December 12, 1927—Robert Noyce, who co-invented the integrated chip, the tiny bit of silicon that furnished the foundation for millions of transistors, and who then re-invented American corporate practices as co-founder of Fairchild Semiconductor Corporation and Intel, was born in Grinnell, Iowa.
Before Bill Gates, before Steve Jobs, there was Noyce, who, for all his fame within the world of high-tech, never enjoyed the wider public name recognition given the founders of Microsoft and Apple. But Noyce was nicknamed “the Mayor of Silicon Valley” for a reason. He received 16 patents on semiconductor methods, devices and structures—discoveries used later in robots and the Apollo manned flights to the moon, as well as for an American computer industry that has flourished while other parts of the manufacturing sector have died on the vine.
I first became aware of this high-tech pioneer when I read Tom Wolfe’s essay, “The Tinkerings of Robert Noyce: How the Sun Rose on the Silicon Valley,” in the December 1983 issue of Esquire. That mammoth special issue, commemorating the 50th anniversary of the legendary magazine, was called “The 50 Who Made The Difference,” containing profiles of key individuals in American life in the prior half-century, including Muhammad Ali, Betty Friedan, William S. Paley, Philip Johnson, Dr. John Rock, a developer of the birth-control pill, William Levitt, Dr. Benjamin Spock, Carl Bernstein and Ralph Nader. Noyce (who died in 1990) was not anywhere near as well-known as many, if not all, the others on the list, but his influence was arguably every bit as extensive.
The Noyce piece became, in effect, Wolfe’s goodbye to the New Journalism he had begun practicing 20 years before as a young reporter. The writer was about to take up the fiction that has largely consumed his time since then. But before he was done with nonfiction, he contributed what can, in certain ways, be read as a coda to The Right Stuff.
I have never read how Wolfe became interested in Noyce’s story, but given the details about the importance of the semiconductor to the space program, it’s very possible that the fascination grew out of his research for The Right Stuff. This time, though, Wolfe paid tribute not to the astronauts, nor even to those at NASA who guided them through space, but instead to the man ultimately responsible for a major component of Apollo 8, “a miniature computer two feet long, one foot wide, and six inches thick, exactly three thousand times smaller than the old ENIAC and far faster and more reliable”—a direct outgrowth of the integrated chip created by Noyce and Texas Instruments engineer Jack Kilby in 1959.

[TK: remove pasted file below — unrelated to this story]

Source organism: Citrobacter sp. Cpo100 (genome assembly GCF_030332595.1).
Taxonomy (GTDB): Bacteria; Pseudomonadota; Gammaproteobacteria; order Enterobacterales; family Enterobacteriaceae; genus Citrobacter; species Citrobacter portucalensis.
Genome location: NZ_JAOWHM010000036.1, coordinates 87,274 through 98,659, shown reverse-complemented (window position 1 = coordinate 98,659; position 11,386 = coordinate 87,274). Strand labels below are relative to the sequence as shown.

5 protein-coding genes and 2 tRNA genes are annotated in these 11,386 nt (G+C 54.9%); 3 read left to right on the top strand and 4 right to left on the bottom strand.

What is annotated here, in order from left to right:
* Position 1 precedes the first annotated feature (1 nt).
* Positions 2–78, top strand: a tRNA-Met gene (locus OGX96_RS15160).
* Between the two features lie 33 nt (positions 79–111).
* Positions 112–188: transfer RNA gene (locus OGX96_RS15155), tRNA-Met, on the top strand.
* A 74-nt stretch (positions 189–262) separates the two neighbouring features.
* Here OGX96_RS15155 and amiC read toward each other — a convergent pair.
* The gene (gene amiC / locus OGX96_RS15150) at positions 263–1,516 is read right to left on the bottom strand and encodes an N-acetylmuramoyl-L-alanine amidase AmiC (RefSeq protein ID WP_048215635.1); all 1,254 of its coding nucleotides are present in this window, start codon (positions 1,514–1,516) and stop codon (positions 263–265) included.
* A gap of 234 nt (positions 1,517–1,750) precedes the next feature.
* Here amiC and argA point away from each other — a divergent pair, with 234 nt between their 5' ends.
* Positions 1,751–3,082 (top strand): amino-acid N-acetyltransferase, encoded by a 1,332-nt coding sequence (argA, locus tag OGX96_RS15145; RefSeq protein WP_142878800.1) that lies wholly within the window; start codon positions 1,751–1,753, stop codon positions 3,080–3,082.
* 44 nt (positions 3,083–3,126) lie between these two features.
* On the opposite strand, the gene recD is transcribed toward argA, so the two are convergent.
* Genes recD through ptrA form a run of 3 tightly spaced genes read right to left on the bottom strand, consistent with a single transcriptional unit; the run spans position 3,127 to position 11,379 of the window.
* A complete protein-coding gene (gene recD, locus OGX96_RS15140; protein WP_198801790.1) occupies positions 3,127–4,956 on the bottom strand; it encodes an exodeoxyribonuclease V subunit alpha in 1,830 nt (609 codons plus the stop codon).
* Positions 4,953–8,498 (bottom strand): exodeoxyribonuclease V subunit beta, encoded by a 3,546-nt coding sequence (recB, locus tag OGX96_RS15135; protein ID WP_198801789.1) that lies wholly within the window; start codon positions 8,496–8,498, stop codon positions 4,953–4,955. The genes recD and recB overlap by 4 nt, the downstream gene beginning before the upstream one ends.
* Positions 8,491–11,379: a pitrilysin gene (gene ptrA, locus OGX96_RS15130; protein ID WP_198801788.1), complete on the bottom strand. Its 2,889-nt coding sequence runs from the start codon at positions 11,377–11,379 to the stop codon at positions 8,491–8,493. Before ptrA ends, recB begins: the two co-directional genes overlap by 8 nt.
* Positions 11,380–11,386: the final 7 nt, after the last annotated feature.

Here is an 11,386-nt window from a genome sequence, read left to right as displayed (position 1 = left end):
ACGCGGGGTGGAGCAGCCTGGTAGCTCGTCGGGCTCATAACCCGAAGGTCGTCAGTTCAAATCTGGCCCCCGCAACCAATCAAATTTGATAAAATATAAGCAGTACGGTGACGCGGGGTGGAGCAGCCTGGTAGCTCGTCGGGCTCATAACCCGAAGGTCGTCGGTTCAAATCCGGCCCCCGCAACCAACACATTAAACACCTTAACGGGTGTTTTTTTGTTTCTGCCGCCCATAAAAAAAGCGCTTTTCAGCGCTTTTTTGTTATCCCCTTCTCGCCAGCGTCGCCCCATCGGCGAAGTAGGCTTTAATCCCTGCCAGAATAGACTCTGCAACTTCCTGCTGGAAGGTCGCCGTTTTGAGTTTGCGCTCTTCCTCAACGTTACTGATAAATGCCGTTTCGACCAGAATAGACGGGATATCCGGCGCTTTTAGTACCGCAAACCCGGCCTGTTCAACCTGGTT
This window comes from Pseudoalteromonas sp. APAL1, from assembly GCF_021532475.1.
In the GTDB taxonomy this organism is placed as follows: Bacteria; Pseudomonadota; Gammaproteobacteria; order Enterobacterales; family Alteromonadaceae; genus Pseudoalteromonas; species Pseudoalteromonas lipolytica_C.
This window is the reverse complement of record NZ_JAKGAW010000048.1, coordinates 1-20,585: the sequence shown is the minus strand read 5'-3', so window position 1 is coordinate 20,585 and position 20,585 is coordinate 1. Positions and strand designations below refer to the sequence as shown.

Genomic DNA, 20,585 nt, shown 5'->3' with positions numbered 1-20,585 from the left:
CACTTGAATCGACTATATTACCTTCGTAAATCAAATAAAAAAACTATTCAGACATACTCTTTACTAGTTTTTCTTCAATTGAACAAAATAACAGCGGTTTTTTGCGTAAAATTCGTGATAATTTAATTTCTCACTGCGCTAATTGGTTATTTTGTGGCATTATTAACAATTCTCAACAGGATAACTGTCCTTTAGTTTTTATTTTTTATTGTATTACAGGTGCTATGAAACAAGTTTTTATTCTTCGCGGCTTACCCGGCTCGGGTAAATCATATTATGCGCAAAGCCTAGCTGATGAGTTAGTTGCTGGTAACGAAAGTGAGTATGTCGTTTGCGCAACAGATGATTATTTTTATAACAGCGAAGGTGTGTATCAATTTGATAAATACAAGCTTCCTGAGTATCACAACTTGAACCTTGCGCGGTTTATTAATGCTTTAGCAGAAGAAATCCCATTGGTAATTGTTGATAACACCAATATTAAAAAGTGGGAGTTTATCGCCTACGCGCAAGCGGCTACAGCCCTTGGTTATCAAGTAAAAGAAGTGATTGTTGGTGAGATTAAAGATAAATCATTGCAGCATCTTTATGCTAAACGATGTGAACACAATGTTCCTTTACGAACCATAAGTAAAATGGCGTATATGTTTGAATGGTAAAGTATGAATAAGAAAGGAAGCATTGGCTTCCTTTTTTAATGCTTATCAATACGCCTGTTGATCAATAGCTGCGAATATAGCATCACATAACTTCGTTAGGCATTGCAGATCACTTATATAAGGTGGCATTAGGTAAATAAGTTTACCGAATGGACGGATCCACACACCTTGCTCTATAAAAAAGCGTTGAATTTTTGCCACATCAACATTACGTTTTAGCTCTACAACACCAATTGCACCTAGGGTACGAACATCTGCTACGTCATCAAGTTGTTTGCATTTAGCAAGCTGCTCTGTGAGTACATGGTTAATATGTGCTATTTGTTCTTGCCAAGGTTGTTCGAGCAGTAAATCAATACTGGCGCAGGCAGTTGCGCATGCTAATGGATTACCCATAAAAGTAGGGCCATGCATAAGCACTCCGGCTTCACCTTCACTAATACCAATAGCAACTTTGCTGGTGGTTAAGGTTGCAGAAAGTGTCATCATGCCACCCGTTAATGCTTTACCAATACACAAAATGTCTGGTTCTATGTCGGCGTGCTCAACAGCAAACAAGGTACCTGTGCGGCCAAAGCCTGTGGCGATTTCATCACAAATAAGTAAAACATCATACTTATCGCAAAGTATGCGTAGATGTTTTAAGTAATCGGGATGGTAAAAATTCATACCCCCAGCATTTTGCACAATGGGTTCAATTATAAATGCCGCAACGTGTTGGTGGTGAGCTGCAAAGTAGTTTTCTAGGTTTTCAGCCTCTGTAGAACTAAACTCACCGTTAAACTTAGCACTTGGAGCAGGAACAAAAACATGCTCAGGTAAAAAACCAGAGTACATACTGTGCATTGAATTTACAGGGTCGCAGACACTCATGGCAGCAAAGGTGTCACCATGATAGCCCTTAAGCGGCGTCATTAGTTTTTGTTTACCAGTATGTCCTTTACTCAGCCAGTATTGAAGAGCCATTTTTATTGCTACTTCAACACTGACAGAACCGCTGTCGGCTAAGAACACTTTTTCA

There is another link between the space program chronicled by Wolfe and the origins of Silicon Valley that the writer discussed. Recall how, in The Right Stuff, Wolfe had some fun with John Glenn when the astronaut chastised several of his Mercury colleagues for tomcatting around. “In his eyes burned four centuries of Dissenting Protestant fervor,” Wolfe notes.
Wolfe discovered a similar motif in the background of Noyce and other pioneers of Silicon Valley, who thought they had shed their old mores after World War II, only to find out differently. The founder of Noyce’s hometown, Josiah Grinnell, was a 19th-century Congregationalist minister who founded public schools in the Heartland, and was a benefactor of the college in Iowa that now bears his surname. Noyce and other key engineers in the rise of Silicon Valley didn’t have the cachet of graduates back East, but they brought a similar moral fervor to their endeavor of changing the world.
Noyce did so not just with the science itself, but with the way of business life he evangelized. His departure from the fold of his boss, transistor inventor William Shockley—and then, subsequently, the departure of those who worked for Noyce himself, at Fairchild and Intel—became a kind of career template for getting ahead in Silicon Valley.
Even more important was the corporate environment Noyce created. At Intel, Wolfe writes, Noyce not only insisted on “no executive suites, no pinstripe set, no reserved parking places, or other symbols of the hierarchy,” but he also created a common space for all employees—an end to “the eastern corporate protocol of small metal desks for underlings and large wooden desks for overlords.”
Making all of this possible was Noyce’s personal charisma—itself, Wolfe seems to waggishly suggest, in his choice of metaphor, a kind of secular outgrowth of the inventor’s religious background:
“With his strong face, his athlete's build, and the Gary Cooper manner, Bob Noyce projected what psychologists call the halo effect. People with the halo effect seem to know exactly what they're doing and moreover make you want to admire them for it. They make you see the halos over their heads."